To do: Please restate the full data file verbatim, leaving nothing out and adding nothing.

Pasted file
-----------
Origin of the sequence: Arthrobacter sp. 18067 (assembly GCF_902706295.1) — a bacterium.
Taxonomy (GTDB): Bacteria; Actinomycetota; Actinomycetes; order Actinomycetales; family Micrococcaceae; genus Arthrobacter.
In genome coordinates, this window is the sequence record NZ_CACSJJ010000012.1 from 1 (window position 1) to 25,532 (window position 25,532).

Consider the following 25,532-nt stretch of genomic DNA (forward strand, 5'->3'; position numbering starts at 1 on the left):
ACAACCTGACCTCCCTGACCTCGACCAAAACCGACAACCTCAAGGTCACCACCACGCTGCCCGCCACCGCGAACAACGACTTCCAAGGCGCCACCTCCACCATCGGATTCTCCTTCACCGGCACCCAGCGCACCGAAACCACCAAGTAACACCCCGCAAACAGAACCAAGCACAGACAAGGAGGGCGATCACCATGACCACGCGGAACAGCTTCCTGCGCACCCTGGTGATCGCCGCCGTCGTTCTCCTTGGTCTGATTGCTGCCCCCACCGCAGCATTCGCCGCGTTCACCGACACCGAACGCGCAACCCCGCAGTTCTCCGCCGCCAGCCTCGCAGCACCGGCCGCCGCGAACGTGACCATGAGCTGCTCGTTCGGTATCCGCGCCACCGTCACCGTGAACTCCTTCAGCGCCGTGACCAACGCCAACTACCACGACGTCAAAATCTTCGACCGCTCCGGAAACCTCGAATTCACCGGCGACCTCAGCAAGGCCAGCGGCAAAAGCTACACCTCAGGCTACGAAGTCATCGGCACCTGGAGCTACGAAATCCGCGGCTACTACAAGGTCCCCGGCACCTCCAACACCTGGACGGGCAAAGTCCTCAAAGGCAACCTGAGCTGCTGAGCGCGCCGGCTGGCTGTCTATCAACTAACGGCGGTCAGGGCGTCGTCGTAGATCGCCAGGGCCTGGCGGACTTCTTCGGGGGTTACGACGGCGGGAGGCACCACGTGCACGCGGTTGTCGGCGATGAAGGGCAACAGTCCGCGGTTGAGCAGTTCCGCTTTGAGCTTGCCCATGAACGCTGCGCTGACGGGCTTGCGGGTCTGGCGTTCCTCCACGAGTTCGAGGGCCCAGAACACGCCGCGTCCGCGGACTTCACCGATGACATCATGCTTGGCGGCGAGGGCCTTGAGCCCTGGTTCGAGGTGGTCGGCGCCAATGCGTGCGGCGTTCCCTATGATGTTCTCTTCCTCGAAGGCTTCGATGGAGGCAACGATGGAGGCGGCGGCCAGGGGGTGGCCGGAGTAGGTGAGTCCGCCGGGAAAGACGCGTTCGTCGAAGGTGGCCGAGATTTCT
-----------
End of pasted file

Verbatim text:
Origin of the sequence: Arthrobacter sp. 18067 (assembly GCF_902706295.1) — a bacterium.
Taxonomy (GTDB): Bacteria; Actinomycetota; Actinomycetes; order Actinomycetales; family Micrococcaceae; genus Arthrobacter.
In genome coordinates, this window is the sequence record NZ_CACSJJ010000012.1 from 1 (window position 1) to 25,532 (window position 25,532).

Consider the following 25,532-nt stretch of genomic DNA (forward strand, 5'->3'; position numbering starts at 1 on the left):
ACAACCTGACCTCCCTGACCTCGACCAAAACCGACAACCTCAAGGTCACCACCACGCTGCCCGCCACCGCGAACAACGACTTCCAAGGCGCCACCTCCACCATCGGATTCTCCTTCACCGGCACCCAGCGCACCGAAACCACCAAGTAACACCCCGCAAACAGAACCAAGCACAGACAAGGAGGGCGATCACCATGACCACGCGGAACAGCTTCCTGCGCACCCTGGTGATCGCCGCCGTCGTTCTCCTTGGTCTGATTGCTGCCCCCACCGCAGCATTCGCCGCGTTCACCGACACCGAACGCGCAACCCCGCAGTTCTCCGCCGCCAGCCTCGCAGCACCGGCCGCCGCGAACGTGACCATGAGCTGCTCGTTCGGTATCCGCGCCACCGTCACCGTGAACTCCTTCAGCGCCGTGACCAACGCCAACTACCACGACGTCAAAATCTTCGACCGCTCCGGAAACCTCGAATTCACCGGCGACCTCAGCAAGGCCAGCGGCAAAAGCTACACCTCAGGCTACGAAGTCATCGGCACCTGGAGCTACGAAATCCGCGGCTACTACAAGGTCCCCGGCACCTCCAACACCTGGACGGGCAAAGTCCTCAAAGGCAACCTGAGCTGCTGAGCGCGCCGGCTGGCTGTCTATCAACTAACGGCGGTCAGGGCGTCGTCGTAGATCGCCAGGGCCTGGCGGACTTCTTCGGGGGTTACGACGGCGGGAGGCACCACGTGCACGCGGTTGTCGGCGATGAAGGGCAACAGTCCGCGGTTGAGCAGTTCCGCTTTGAGCTTGCCCATGAACGCTGCGCTGACGGGCTTGCGGGTCTGGCGTTCCTCCACGAGTTCGAGGGCCCAGAACACGCCGCGTCCGCGGACTTCACCGATGACATCATGCTTGGCGGCGAGGGCCTTGAGCCCTGGTTCGAGGTGGTCGGCGCCAATGCGTGCGGCGTTCCCTATGATGTTCTCTTCCTCGAAGGCTTCGATGGAGGCAACGATGGAGGCGGCGGCCAGGGGGTGGCCGGAGTAGGTGAGTCCGCCGGGAAAGACGCGTTCGTCGAAGGTGGCCGAGATTTCT